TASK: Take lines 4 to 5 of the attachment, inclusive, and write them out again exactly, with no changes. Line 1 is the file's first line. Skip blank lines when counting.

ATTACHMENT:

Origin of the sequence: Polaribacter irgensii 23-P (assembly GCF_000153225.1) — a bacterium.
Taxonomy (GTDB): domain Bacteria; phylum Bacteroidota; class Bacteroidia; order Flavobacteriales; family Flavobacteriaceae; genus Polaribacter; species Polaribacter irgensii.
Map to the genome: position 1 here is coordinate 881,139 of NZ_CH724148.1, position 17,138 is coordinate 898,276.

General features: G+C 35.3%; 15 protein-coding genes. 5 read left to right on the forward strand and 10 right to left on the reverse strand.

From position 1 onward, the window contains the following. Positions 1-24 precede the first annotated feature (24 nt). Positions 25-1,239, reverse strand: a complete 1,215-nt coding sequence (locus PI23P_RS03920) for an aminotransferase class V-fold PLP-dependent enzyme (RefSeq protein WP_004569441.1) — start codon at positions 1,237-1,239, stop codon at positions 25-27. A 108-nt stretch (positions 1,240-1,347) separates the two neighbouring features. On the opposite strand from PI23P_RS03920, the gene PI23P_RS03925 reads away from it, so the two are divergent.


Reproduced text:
General features: G+C 35.3%; 15 protein-coding genes. 5 read left to right on the forward strand and 10 right to left on the reverse strand.

From position 1 onward, the window contains the following. Positions 1-24 precede the first annotated feature (24 nt). Positions 25-1,239, reverse strand: a complete 1,215-nt coding sequence (locus PI23P_RS03920) for an aminotransferase class V-fold PLP-dependent enzyme (RefSeq protein WP_004569441.1) — start codon at positions 1,237-1,239, stop codon at positions 25-27. A 108-nt stretch (positions 1,240-1,347) separates the two neighbouring features. On the opposite strand from PI23P_RS03920, the gene PI23P_RS03925 reads away from it, so the two are divergent.